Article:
When in doubt: give.
That’s what Björk says, and I’m inclined to agree with her. Unlike suspicion or cynicism – degenerative pastimes – the state of doubt can induce the peculiarly wonderful side effect of generosity. The thirsty field of the emerging arts – itself an act of determined agnosticism – is almost entirely irrigated by the generosity of doubt-filled artists. And David Capra, in a manner of speaking, is a significant benefactor.
Over the past three years, he has consistently produced a series of works called “gemstone manifestations”: roughly crafted, multicoloured pieces of plasticine that closely resemble our national gemstone, the opal. These are often set within Baroque brooch or pendant settings, and appear regularly and apparently randomly within the evolving context of his exhibitive works: most memorably amidst the trays of tea and biscuits at the artist talk for his exhibition, Shundaba at Depot II Gallery in Sydney.
Their conceptual origins lie in reported instances of spontaneous manifestations of gemstones and gold dust from the sky, as documented by members of the Charismatic Movement in Christian churches. Thanks to the divine medium of the Internet, many of these occurrences have been documented in various, albeit unverifiable, sources e.g. personal blogs, YouTube videos, and Christian chat forums. Art has long been associated with the language of faith, both in practice and depiction, so I find this greyness strangely appropriate.
Incidentally, Capra’s favourite film, The Wizard of Oz (Victor Fleming, 1939), opens upon Dorothy’s grey and sepia-toned homestead in Kansas. Before being whisked away to Technicolor wonderland, she encounters the eccentric Professor Marvel who professes to “never do anything without consulting my crystal first”. Contrary to the occultist imagery that the word conjures, divination is somewhat intrinsic to everyday life. Our temperate climate means that most Australians will simply never experience the spontaneous manifestations of tornadoes or gemstones that our distant American neighbours must daily endure. But artists, even Australian ones, are not immune to doubt – even less so to drought.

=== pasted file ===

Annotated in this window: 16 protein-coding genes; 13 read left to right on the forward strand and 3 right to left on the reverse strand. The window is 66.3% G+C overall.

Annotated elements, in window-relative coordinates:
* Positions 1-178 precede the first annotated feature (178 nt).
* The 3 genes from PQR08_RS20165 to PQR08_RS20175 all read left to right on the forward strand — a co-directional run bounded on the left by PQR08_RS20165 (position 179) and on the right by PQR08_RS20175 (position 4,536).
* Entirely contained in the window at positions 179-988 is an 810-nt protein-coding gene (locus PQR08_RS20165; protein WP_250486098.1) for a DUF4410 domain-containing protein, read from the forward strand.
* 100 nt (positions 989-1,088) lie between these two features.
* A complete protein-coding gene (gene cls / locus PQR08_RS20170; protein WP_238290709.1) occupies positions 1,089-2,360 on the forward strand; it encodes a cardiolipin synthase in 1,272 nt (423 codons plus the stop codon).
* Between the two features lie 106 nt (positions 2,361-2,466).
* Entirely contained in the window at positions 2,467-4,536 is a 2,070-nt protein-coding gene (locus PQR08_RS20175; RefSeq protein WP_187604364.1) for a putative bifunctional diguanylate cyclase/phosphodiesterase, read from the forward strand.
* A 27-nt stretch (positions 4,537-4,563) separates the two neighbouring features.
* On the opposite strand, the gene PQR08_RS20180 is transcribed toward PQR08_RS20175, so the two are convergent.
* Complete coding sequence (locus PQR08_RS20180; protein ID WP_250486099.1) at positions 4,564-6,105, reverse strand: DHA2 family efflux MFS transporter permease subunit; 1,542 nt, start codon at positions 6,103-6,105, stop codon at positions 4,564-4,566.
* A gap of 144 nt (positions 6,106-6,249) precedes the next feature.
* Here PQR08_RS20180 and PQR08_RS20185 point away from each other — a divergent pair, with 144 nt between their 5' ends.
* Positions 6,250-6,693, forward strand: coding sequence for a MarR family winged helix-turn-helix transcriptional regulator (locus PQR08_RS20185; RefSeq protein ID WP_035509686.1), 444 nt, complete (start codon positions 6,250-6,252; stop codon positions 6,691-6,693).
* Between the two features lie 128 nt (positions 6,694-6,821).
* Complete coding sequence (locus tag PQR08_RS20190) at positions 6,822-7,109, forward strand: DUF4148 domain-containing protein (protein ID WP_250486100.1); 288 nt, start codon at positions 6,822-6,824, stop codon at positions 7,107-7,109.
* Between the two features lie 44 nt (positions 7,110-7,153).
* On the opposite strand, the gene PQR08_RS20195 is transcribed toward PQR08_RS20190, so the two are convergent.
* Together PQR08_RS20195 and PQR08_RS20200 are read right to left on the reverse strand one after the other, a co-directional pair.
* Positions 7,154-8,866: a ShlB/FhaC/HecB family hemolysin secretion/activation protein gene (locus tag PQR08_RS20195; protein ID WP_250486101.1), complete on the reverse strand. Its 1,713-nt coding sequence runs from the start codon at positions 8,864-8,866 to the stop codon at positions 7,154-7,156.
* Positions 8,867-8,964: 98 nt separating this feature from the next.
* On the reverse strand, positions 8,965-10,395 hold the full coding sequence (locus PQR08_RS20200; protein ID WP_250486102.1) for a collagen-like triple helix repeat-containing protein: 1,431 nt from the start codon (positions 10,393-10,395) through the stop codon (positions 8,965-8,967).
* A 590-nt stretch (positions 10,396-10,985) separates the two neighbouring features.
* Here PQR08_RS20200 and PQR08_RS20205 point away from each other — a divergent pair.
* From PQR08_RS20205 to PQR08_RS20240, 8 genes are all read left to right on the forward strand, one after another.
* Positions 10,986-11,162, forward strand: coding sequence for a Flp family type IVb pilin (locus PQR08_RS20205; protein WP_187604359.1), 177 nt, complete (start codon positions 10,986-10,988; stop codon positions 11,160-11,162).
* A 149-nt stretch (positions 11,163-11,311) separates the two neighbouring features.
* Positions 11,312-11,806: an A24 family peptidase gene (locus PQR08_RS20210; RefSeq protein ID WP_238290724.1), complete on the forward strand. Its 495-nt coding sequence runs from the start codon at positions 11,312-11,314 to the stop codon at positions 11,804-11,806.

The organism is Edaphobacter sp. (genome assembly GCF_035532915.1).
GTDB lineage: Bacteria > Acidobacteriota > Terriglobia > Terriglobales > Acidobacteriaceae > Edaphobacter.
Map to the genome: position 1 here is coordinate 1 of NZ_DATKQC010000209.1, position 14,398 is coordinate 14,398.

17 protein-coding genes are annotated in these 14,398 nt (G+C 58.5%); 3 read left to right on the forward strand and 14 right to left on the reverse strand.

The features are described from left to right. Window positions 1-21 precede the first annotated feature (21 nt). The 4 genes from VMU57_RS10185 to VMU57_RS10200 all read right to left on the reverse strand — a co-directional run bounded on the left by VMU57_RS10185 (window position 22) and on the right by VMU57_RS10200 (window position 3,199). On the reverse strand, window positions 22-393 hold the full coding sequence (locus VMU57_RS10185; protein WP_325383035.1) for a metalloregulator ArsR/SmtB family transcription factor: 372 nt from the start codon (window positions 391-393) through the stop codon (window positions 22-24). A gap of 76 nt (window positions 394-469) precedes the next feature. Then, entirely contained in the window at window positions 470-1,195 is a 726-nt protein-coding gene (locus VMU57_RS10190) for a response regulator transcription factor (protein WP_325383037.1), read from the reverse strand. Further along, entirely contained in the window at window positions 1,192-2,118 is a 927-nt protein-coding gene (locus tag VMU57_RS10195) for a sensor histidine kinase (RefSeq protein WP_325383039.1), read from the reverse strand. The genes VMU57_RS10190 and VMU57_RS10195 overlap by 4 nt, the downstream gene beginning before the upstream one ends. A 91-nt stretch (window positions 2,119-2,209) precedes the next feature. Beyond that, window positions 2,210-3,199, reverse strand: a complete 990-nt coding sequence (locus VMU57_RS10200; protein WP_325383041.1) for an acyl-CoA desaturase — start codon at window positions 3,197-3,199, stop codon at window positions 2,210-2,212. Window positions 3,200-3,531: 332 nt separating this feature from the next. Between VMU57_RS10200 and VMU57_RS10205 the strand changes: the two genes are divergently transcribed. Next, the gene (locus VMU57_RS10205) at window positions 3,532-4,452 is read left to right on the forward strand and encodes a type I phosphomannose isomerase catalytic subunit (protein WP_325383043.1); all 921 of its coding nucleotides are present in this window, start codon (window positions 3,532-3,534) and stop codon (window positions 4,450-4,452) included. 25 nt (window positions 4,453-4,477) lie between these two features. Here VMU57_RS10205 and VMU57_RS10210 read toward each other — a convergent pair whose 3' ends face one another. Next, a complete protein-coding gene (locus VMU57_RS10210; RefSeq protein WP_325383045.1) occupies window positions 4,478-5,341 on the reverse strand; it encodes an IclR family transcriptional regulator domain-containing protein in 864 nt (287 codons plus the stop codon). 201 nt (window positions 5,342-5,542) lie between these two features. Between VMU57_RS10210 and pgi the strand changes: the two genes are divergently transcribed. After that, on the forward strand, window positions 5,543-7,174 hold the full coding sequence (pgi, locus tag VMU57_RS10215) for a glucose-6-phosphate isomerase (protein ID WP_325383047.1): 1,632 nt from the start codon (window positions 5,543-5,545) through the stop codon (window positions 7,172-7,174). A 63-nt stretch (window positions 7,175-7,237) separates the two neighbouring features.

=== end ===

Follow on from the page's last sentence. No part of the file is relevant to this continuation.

Perhaps that’s why I find David Capra’s gemstones so appealing. Making art cheaply with what is most available – in this case, plasticine – is not a new idea. Nor is the predictable aesthetic trajectory to which so many artists seemingly aspire, dictating that as careers shine, so too must one’s materials. In their soft and unfired state, unpolished save for a few of the artist’s fingerprints, these works represents the antithesis of the way that value is conventionally constructed in art. Capra himself has described them as ugly – like a tax-free opal, I might add.
At the end of the film, in a scene entitled “Heroic Rewards”, the oracular wizard informs each of the protagonists, more sagely than divinely, that they always possessed the ability to overcome their self-doubt, and that all that was needed to remind them of this was their faith (and some red shoes). Of course, in the nature of narrative storytelling, this revelation comes after their long and arduous journey to the Emerald City.
Maybe one day Dorothy will also yearn for a pair of opal, diamond, sapphire and emerald shoes, to go with her ruby ones – in which case I might suggest that she needn’t travel any further than Parramatta.